Why people trust accents that match their own, even when they shouldn’t

A new study shows that discrimination against foreign accents is deep-seated.
English teacher with long blonde hair at a chalkboard with grammar and words
Foreign accents can skew people's trust and acceptance. Deposit Photos

Shiri Lev-Ari is a lecturer in Psychology, Royal Holloway University of London. This story originally featured on The Conversation.

If someone asked you to read this text aloud in a French accent or an Italian one, you would likely understand what that means and be able to produce some version of it, even if it’s not entirely accurate (assuming you’re not a native French or Italian speaker). You might even adopt one spontaneously if quoting from The Godfather.

On the face of it, we often enjoy hearing different accents. The way we talk simply reflects the sounds of the language in the environment in which we grew up. It should not have any social significance. But in reality, people do attribute value to accents and discriminate against non-native speakers.

Although some accents, such as French, might be perceived as pleasant, research into English speakers in the US and UK shows that a foreign accent is often perceived negatively.

For example, people rate salespeople as less knowledgeable and convincing if they have an accent, and some research indicates that they are less likely to recommend someone for hiring or promotion if the person has a foreign accent.

Interestingly, the discrimination often seems to be independent of whether the accent of the speaker is perceived as desirable or not. For example, people were more interested in receiving a voucher for a coffee shop if they listened to a message from a native speaker rather than someone with a foreign accent, regardless of whether the foreign accent was French (an accent often considered as desirable), or Chinese.

Part of the bias seems to derive from the fact that a foreign accent signals a person as an outgroup member—someone who is not part of their usual circles—and people tend to favor ingroup over outgroup members. This is a behavior that starts in infancy, probably because it’s a direct cue as to whether someone is familiar and part of our “social group”.

Driver in black leather jacket and with big silver watch at wheel of car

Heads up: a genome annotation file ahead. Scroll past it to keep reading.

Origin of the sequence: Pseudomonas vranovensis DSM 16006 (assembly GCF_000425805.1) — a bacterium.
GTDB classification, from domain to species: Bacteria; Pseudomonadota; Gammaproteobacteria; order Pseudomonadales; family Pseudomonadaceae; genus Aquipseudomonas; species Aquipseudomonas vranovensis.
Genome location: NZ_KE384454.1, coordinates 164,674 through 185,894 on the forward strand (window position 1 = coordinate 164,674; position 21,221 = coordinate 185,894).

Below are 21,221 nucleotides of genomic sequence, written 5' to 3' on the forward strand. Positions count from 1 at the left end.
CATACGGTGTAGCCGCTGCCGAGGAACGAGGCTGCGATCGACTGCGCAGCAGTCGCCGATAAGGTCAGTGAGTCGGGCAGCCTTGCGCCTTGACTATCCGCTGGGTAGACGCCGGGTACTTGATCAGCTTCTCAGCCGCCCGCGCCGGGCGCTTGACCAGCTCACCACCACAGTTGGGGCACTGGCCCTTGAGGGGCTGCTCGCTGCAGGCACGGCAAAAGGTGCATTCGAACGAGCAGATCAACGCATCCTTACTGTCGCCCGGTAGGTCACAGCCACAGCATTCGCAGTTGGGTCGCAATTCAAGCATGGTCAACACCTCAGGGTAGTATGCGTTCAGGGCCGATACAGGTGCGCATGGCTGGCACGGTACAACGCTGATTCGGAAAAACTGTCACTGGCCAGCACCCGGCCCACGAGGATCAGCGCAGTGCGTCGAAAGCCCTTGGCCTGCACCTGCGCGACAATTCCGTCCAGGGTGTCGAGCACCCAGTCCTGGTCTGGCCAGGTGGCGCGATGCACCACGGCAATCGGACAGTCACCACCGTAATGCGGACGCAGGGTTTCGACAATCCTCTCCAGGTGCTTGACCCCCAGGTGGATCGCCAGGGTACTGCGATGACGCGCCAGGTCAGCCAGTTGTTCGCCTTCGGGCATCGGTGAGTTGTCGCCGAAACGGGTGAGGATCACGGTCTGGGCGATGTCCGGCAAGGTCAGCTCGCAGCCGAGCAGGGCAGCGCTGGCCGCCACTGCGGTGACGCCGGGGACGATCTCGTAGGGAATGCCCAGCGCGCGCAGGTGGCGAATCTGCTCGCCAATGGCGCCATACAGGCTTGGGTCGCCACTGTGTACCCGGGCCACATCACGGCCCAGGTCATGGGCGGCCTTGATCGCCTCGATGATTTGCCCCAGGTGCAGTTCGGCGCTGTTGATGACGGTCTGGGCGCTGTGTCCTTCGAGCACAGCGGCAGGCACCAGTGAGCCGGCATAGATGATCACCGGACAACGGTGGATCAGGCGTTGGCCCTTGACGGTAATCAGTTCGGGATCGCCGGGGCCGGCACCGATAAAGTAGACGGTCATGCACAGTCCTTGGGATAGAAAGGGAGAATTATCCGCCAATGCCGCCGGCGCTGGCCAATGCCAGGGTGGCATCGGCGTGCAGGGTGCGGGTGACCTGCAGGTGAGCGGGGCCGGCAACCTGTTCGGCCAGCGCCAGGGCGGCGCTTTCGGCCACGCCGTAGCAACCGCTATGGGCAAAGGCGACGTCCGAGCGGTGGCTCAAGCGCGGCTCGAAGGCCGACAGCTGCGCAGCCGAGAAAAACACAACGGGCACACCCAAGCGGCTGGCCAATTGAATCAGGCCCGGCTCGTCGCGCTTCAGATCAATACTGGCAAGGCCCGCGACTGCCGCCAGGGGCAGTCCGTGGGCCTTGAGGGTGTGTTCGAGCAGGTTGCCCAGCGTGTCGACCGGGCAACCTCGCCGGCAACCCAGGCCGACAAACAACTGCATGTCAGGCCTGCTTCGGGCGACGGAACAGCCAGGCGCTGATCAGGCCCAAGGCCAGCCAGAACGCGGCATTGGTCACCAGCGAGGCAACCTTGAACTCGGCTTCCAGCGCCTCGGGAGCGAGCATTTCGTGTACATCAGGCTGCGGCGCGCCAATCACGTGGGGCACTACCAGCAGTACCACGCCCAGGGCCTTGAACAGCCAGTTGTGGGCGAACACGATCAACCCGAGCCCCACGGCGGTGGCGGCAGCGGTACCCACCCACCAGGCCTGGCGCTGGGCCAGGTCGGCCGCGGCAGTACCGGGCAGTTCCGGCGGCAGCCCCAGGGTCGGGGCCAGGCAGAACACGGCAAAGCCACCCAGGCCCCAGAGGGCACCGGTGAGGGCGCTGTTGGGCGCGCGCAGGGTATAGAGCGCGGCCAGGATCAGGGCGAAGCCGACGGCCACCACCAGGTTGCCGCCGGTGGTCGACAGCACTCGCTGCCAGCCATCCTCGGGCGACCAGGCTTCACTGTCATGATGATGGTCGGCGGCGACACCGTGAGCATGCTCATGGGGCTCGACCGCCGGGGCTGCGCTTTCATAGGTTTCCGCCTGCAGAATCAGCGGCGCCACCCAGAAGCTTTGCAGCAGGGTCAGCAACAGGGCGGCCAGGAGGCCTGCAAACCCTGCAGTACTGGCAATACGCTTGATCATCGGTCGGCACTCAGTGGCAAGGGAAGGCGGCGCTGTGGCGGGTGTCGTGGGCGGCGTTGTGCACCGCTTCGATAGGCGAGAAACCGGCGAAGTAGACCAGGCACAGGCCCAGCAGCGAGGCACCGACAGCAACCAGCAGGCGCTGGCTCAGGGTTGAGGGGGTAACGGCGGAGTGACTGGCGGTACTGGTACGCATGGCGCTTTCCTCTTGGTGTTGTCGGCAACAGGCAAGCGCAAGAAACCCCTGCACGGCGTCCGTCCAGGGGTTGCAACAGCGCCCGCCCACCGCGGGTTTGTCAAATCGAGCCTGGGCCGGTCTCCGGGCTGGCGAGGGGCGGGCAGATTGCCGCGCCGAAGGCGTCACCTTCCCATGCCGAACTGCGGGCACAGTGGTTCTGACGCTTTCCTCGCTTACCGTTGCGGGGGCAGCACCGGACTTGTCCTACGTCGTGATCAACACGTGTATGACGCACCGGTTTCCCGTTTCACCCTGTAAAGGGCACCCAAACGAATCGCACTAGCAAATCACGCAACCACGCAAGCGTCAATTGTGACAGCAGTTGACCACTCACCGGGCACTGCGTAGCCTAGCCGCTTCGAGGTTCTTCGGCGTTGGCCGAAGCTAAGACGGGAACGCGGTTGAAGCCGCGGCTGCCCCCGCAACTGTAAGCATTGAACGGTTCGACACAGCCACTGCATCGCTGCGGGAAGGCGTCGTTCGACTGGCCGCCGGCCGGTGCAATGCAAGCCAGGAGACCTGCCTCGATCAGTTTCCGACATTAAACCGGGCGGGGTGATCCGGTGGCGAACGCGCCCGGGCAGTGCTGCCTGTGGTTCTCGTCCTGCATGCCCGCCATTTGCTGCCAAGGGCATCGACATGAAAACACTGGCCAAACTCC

We’re less likely to trust car salespeople with non native accents. Photo: Why Kei/Unsplash, CC BY-SA

It’s not just prejudice

In our recent study we show that people might discriminate against non-native speakers even if they are not prejudiced. That’s because it can be harder to process foreign-accented speech, which is pronounced differently to the native norms, including accents which we do not perceive in a negative way at all. And people tend to believe information less if it’s harder to process.

When we presented participants with recordings of trivia statements such as “the sun shrinks five feet every hour”, participants rated the same trivia statements as more likely to be true when they were said by a native speaker compared with a Polish-accented speaker.

If at least part of the bias was due to difficulty in processing foreign-accented speech, then making it easier for participants to understand the accent should increase their tendency to believe non-native speakers. We know from prior research that exposure to accent makes it easier to understand it. So, we exposed half of our participants to stories read by Polish-accented speakers before they rated the trivia task. The other half listened to the same stories read by native speakers.

First, we checked whether exposure to Polish-accented speakers improved participants’ comprehension of Polish-accented speech. An accent comprehension task showed that it did.

A key finding of our study was that the exposure to Polish-accented speech also reduced participants’ bias against non-native speakers.

While participants who were first exposed to Polish-accented speech still rated trivia statements as more likely to be true when they were read by native speakers than when they were read by Polish-accented speakers, the difference was smaller. We also found that the participants who performed better on the accent comprehension task were more likely to believe the trivia statements read by the Polish-accented speakers.

Let’s celebrate accents

Our study shows that simply increasing exposure to foreign-accented speech can reduce difficulties in accent processing and bias. So by creating more diverse environments where native and non-native speakers regularly interact, we could potentially help counteract any unconscious discrimination on the basis of accent. Contact between native and non-native speakers can also help to reduce prejudice.

At the same time, a cultural change is needed. In addition to promoting diversity, we should all, as a first step, be aware of the fact that each of us has an accent. And that it is simply based on the sounds of the linguistic environment in which we grew up. Accents do not reflect intelligence, and nor are they related to our proficiency in a language. Indeed, non-native speakers can of course be highly fluent in a language even while retaining their native accent.

The Conversation